Classical Piano Music Infused with Traditional Irish Singing

An Interview with Composer Louis Ryan

On the Emerald Isle, summer arrives on its own schedule, says a popular Ireland travel blog, and may last weeks or simply hours. Yet this past May and June, rather than being outside, drinking in the erratic weather, the Irish composer Louis Ryan was inside, pouring out over the space of only four weeks his 12 Polyphonic Études. The études are joyful, reflective, and even brooding, inspired by jazz and Irish folk music, yet each of the twelve is written in strict parts: this is modern-day polyphonic music, in the tradition of Bach. GRAND PIANO PASSION™ caught up with Louis for this exclusive interview.

I want to know more about the role that Irish folk music plays in your work, but first, congratulations on recently finishing your degree in composition at Trinity College Dublin. Did you grow up in Dublin?

I did indeed! Dublin’s great. It’s a manageable size (about one million people or thereabouts), has a great culture, friendly people, and is within walking distance of the Irish Sea and the Dublin Mountains (which are remarkably small and stumpy), and there’s Guinness stout. What more could you ask for? I suppose a bit of decent weather from time to time would also be nice.

With an extra dollop of sunlight! So it seems natural that Irish folk songs would influence your music.

When I was around 19 or so, I began to develop a keen interest in Irish traditional music; elements of Sean Nós singing in particular soon began to greatly influence my work. In Sean Nós singing, much of the art lies in the singer’s ability to vary a regularized verse pattern, with ornamentation, for example, or by elaborating on a rhythm or interval. This technique in particular is apparent in many of the 12 Études; it features most prominently in the 2nd, 5th and 8th Études.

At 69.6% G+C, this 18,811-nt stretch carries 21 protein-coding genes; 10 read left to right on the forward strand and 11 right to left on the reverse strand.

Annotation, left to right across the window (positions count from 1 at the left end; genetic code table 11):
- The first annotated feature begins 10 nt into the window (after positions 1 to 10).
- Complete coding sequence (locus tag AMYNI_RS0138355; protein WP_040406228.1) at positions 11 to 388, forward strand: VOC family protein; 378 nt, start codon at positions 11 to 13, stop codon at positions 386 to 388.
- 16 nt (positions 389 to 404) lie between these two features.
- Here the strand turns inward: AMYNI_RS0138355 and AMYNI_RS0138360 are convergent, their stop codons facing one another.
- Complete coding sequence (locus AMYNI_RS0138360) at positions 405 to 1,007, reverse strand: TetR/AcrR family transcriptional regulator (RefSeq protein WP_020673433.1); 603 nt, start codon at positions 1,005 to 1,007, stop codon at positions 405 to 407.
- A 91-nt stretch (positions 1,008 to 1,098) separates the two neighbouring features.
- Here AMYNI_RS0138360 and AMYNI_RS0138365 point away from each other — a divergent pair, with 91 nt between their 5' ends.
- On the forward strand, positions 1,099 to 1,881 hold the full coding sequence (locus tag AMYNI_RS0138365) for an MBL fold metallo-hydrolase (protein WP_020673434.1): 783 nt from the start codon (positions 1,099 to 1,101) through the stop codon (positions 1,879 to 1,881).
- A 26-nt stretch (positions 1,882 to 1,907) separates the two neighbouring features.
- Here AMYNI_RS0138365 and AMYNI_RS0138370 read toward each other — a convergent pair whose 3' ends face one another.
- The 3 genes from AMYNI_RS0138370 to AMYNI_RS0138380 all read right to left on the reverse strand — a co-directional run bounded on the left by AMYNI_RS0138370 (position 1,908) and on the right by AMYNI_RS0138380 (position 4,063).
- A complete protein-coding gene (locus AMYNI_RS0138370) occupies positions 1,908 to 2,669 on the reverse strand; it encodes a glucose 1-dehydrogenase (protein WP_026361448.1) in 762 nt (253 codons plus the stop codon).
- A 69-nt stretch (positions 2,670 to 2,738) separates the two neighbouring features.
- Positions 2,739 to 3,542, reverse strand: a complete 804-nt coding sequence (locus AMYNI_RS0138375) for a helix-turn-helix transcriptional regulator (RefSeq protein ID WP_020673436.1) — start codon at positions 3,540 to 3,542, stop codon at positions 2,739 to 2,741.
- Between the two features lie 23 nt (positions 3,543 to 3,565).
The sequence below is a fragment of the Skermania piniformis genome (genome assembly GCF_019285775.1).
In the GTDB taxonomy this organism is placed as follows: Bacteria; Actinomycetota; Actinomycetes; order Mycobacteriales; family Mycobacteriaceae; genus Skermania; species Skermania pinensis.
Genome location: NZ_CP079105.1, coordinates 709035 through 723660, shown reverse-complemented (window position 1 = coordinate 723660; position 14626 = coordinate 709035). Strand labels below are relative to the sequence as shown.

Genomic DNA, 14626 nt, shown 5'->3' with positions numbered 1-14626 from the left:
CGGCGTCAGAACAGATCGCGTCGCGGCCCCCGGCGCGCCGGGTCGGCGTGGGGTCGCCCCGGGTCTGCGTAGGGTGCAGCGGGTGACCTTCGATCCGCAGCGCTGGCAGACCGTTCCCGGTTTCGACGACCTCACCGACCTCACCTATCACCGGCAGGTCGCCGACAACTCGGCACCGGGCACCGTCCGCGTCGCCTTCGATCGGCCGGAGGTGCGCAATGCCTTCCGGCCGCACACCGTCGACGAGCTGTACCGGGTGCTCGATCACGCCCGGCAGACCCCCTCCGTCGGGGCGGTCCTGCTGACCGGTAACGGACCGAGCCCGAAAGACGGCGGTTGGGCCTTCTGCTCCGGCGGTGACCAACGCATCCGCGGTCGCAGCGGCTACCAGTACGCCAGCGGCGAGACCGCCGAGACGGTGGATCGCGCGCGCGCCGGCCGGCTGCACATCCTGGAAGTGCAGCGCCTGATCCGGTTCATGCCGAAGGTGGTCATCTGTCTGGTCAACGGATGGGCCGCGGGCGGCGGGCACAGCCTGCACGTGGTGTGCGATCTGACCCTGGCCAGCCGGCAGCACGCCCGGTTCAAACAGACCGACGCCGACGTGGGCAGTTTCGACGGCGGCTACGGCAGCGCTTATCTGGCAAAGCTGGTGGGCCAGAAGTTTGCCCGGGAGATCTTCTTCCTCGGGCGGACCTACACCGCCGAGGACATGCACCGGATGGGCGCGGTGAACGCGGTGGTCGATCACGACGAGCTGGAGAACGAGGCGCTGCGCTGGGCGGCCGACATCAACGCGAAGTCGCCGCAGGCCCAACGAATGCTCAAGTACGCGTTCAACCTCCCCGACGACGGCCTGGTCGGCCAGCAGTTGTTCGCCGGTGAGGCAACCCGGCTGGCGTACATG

The 8th Étude is one of my favorites. I’m wondering, was Sean Nós singing originally an oral tradition?

The Sean Nós tradition in its purest sense is almost exclusively an oral tradition, remnants of which are still evident in the contemporary Irish music scene. Some notable contemporary Sean Nós artists would include Iarla Ó Lionáird, Pádraigín Ní Uallacháin, and Gearóidín Bhreathnach.

Can you describe Sean Nós singing in terms of the broad-brush categories that most pianists are familiar with, such as Baroque or Romantic?

I would be very reluctant to draw comparisons between Sean Nós singing and Western art music. I suppose the major conflict here lies between the dominance of oralcy in the former tradition, and literacy in the latter. The best introduction to the art of Sean Nós that I am aware of is undoubtedly Seán Ó Riada’s book Our Musical Heritage (also the title of a 14-part radio series he gave on Irish traditional music in 1962).

One last question: I’m assuming that you called your suite Études because it aids the pianist in developing a certain element of technique, and I’m wondering what that might be?

I feel that much of the difficulty for the performer would be less a technical and more an interpretative one; throughout the entire cycle, dynamics, tempi, phrasing, articulations, and still other musical parameters are almost exclusively left at the discretion of the performer, requiring a high level of analytical engagement with the music. As a cycle, therefore, the Études should be thought of firstly as a study in interpretative skill.

Louis Ryan is a 22-year-old professional composer and pianist based in Dublin. He recently completed a B.A. in single honor music at Trinity College Dublin, where he majored in composition and attained a first-class honours degree. He has given several public recitals across Dublin.
Copyright © 2018 Nancy M. Williams. All Rights Reserved.

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